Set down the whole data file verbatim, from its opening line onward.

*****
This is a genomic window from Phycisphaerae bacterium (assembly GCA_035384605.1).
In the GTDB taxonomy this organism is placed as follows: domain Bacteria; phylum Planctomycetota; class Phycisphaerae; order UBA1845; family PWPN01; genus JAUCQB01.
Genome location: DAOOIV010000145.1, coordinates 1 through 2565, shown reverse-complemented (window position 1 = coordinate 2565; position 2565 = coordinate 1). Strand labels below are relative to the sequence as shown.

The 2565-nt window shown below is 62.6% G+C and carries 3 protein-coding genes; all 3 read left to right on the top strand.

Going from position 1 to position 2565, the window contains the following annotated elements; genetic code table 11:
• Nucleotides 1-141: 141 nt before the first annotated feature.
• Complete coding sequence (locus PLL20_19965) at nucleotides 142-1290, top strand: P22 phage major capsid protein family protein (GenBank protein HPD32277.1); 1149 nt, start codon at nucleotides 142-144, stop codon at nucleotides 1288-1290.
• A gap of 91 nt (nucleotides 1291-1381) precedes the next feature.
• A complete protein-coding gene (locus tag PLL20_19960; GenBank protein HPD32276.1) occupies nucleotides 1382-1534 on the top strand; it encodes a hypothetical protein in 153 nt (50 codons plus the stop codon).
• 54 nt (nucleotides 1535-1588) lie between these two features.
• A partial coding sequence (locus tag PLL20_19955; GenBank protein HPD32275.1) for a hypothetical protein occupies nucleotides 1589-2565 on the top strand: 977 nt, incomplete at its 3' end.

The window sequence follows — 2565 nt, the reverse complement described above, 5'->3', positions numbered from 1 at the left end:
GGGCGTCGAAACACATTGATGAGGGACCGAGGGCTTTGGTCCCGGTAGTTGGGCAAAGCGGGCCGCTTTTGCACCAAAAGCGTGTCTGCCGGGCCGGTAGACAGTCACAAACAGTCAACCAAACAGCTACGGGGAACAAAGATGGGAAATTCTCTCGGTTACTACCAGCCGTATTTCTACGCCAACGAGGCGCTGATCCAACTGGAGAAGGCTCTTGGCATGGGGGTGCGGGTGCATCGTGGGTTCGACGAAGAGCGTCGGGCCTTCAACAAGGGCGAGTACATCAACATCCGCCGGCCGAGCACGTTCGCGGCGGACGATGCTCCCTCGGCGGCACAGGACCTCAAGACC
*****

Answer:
This is a genomic window from Phycisphaerae bacterium (assembly GCA_035384605.1).
In the GTDB taxonomy this organism is placed as follows: domain Bacteria; phylum Planctomycetota; class Phycisphaerae; order UBA1845; family PWPN01; genus JAUCQB01.
Genome location: DAOOIV010000145.1, coordinates 1 through 2565, shown reverse-complemented (window position 1 = coordinate 2565; position 2565 = coordinate 1). Strand labels below are relative to the sequence as shown.

The 2565-nt window shown below is 62.6% G+C and carries 3 protein-coding genes; all 3 read left to right on the top strand.

Going from position 1 to position 2565, the window contains the following annotated elements; genetic code table 11:
• Nucleotides 1-141: 141 nt before the first annotated feature.
• Complete coding sequence (locus PLL20_19965) at nucleotides 142-1290, top strand: P22 phage major capsid protein family protein (GenBank protein HPD32277.1); 1149 nt, start codon at nucleotides 142-144, stop codon at nucleotides 1288-1290.
• A gap of 91 nt (nucleotides 1291-1381) precedes the next feature.
• A complete protein-coding gene (locus tag PLL20_19960; GenBank protein HPD32276.1) occupies nucleotides 1382-1534 on the top strand; it encodes a hypothetical protein in 153 nt (50 codons plus the stop codon).
• 54 nt (nucleotides 1535-1588) lie between these two features.
• A partial coding sequence (locus tag PLL20_19955; GenBank protein HPD32275.1) for a hypothetical protein occupies nucleotides 1589-2565 on the top strand: 977 nt, incomplete at its 3' end.

The window sequence follows — 2565 nt, the reverse complement described above, 5'->3', positions numbered from 1 at the left end:
GGGCGTCGAAACACATTGATGAGGGACCGAGGGCTTTGGTCCCGGTAGTTGGGCAAAGCGGGCCGCTTTTGCACCAAAAGCGTGTCTGCCGGGCCGGTAGACAGTCACAAACAGTCAACCAAACAGCTACGGGGAACAAAGATGGGAAATTCTCTCGGTTACTACCAGCCGTATTTCTACGCCAACGAGGCGCTGATCCAACTGGAGAAGGCTCTTGGCATGGGGGTGCGGGTGCATCGTGGGTTCGACGAAGAGCGTCGGGCCTTCAACAAGGGCGAGTACATCAACATCCGCCGGCCGAGCACGTTCGCGGCGGACGATGCTCCCTCGGCGGCACAGGACCTCAAGACC